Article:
There has been an ongoing study at CCRM, a clinic in Colorado that suggested women who had poor egg quality and going through in-vitro fertilization had improved outcomes after supplementing with Acai. Interestingly enough, oxidative stress has been shown to significantly reduce female egg quality and may contribute to ovarian dysfunction, which subsequently can negatively impact a woman’s fertility.
The study done at CCRM, conducted by Dr. Katz-Jaffe consisted of 42 participants, aged between 28 and 44 years old with a median age of 37 years ago. All 42 women were supplemented with acai for 3 months prior to ovarian stimulation. The study found that women ages 39 and older had a 75% live birth rate compared to women under the age of 39 with a 78% live birth rate.
The clinical research study thus far has resulted in 81% of the study participants achieving ongoing clinical pregnancies. This number is promising, considering the average in the U.S. for a 37-year-old woman is merely 37.8%. The study also found that the number of eggs retrieved went from 15.8 with 8.1 fertilized (previously failed cycle) to 20.6 with 11.5 fertilized eggs after supplementation with acai.
Dr. Katz also looked at the effect acai supplementation had on mice to assess the impact it had on a molecular level. This study suggested that there was an increase in the expression of antioxidant genes, increased antioxidant pathways, and decreased cell death.
The study compared young and aged mice, finding that aged mice had fewer oocytes and reduced blastocyst development. While after being treated with acai, the oocyte numbers in the old mice didn’t increase, the blastocyst formation did, but it also alleviated an aging-related decrease in implantation potential and increased ovarian ER stress.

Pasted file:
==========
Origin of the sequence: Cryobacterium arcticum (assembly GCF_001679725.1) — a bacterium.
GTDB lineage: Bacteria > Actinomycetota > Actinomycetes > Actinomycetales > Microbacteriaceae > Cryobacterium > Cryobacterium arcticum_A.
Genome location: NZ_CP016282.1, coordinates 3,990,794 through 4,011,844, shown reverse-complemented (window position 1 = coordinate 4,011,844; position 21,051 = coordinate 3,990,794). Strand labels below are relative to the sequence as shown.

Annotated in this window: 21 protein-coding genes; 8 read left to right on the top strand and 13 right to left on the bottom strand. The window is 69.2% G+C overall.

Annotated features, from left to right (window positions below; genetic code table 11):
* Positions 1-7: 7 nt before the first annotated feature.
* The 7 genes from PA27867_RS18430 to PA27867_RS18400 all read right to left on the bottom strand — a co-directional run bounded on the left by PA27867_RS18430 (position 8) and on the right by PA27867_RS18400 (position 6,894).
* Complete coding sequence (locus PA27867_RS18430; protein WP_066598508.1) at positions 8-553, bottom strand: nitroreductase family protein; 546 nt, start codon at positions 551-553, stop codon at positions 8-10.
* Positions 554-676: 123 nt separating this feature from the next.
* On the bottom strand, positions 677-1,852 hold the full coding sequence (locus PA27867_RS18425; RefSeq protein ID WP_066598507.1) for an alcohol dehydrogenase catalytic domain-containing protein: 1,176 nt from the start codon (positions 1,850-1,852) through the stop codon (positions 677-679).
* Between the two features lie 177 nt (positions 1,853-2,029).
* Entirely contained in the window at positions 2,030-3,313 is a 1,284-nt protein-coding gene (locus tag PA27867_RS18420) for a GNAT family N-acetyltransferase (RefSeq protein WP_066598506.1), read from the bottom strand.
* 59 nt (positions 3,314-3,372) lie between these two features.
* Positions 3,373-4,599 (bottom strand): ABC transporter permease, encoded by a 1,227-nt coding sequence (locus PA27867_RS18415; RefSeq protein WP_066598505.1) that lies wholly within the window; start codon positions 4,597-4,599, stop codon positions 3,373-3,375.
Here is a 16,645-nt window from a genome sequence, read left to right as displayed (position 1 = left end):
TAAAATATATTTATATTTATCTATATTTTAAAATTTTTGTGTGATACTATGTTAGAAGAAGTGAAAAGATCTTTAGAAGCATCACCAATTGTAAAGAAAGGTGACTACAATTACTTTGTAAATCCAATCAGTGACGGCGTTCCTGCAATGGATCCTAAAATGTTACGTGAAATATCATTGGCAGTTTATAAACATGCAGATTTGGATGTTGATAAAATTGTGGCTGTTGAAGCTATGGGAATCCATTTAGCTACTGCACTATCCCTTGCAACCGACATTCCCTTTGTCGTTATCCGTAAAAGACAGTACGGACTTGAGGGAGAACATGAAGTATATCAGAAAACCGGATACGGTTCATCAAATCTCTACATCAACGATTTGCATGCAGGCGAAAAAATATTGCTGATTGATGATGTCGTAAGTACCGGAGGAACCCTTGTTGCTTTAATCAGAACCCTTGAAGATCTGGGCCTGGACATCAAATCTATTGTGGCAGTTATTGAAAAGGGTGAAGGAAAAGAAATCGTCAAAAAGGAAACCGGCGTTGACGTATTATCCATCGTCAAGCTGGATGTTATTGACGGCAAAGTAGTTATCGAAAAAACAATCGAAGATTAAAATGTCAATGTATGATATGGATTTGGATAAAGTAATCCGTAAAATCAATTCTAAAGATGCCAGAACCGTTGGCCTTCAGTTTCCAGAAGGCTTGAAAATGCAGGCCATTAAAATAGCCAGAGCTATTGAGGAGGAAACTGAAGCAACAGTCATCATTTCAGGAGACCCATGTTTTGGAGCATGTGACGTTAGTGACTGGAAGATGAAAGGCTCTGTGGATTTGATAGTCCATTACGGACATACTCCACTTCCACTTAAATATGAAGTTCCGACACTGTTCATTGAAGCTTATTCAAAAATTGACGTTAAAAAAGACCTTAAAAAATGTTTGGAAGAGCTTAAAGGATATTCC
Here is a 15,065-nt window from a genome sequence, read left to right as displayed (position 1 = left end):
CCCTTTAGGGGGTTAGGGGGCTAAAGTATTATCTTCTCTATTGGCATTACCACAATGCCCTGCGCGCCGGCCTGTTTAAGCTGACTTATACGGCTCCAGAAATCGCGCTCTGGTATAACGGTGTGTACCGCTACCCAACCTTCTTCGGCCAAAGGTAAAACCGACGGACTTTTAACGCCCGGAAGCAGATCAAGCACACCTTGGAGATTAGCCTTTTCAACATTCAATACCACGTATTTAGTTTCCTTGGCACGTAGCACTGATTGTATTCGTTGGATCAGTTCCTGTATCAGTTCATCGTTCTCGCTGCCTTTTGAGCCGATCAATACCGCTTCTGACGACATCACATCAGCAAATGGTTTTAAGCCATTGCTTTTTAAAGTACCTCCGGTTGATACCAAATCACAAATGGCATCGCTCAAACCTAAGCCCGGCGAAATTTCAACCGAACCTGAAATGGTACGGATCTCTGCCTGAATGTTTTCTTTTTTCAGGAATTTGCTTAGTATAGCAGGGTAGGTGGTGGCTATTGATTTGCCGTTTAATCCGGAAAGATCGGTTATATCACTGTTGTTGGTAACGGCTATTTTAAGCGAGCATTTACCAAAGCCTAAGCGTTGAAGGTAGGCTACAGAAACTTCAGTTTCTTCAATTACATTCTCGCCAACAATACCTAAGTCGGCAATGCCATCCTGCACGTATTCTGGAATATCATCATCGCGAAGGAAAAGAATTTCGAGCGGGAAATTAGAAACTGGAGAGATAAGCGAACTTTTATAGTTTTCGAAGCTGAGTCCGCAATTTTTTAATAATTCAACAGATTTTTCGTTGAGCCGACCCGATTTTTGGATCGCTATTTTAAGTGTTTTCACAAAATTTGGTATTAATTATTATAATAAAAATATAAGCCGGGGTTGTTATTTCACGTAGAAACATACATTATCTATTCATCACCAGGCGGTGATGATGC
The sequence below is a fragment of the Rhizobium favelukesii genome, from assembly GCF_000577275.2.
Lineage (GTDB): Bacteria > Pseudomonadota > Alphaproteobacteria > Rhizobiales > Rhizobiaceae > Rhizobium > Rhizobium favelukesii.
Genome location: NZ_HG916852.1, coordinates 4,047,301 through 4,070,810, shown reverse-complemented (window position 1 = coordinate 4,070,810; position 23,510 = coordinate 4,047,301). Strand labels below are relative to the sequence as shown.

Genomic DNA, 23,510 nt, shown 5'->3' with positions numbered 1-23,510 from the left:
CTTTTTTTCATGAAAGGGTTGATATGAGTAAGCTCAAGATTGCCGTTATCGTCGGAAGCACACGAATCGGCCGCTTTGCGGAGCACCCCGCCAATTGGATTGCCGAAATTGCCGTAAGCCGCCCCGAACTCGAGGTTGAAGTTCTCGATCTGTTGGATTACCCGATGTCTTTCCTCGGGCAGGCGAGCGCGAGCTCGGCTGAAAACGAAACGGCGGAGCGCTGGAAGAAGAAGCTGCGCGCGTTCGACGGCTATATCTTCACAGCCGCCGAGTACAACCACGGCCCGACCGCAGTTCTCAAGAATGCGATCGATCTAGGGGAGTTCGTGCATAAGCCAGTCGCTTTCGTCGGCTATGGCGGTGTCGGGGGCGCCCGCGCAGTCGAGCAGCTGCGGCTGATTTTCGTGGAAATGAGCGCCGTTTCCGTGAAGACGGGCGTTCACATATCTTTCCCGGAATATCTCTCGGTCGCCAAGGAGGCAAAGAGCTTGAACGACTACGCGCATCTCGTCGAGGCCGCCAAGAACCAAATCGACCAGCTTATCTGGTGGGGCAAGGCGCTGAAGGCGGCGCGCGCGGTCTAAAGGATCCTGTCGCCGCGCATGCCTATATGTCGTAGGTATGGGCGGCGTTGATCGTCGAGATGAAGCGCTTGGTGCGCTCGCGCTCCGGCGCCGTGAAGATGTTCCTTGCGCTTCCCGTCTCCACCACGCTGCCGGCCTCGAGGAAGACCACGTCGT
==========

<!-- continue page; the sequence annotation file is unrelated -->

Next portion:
It is suggested that acai supplementation helped upregulate NFR2 (Nuclear factor erythroid 2-related factor 2), lessening the effects of ovarian aging. Nuclear factor erythroid 2-related factor 2 is a transcription factor that helps regulate your cells under normal and stressed conditions.
It plays a role in providing antioxidant protection against damage that is done to the cell. It has been targeted in many chronic conditions, including cardiovascular disease.
What does this mean in relation to fertility?
This study shows promise in the effect acai has on fertility outcomes. That said, more research is needed, and the quality and amount of acai used are very important. A therapeutic dose needs to be established for supplementation, specifically to enhance in-vitro fertilization outcomes.
It should also be noted that the acai supplementation used in the study were specific CCRM Acai Supplements which are produced specifically to preserve the high-level of antioxidant activity in acai. The current research does, however, indicate that increasing one’s intake of antioxidant-rich foods not only has now been shown to improve fertility but plays an essential role in neutralizing free radicals and preventing oxidative damage to the cells.
Consuming antioxidant foods and eating a diverse diet filled with different types of fruits and vegetables can help prevent the onset of chronic conditions.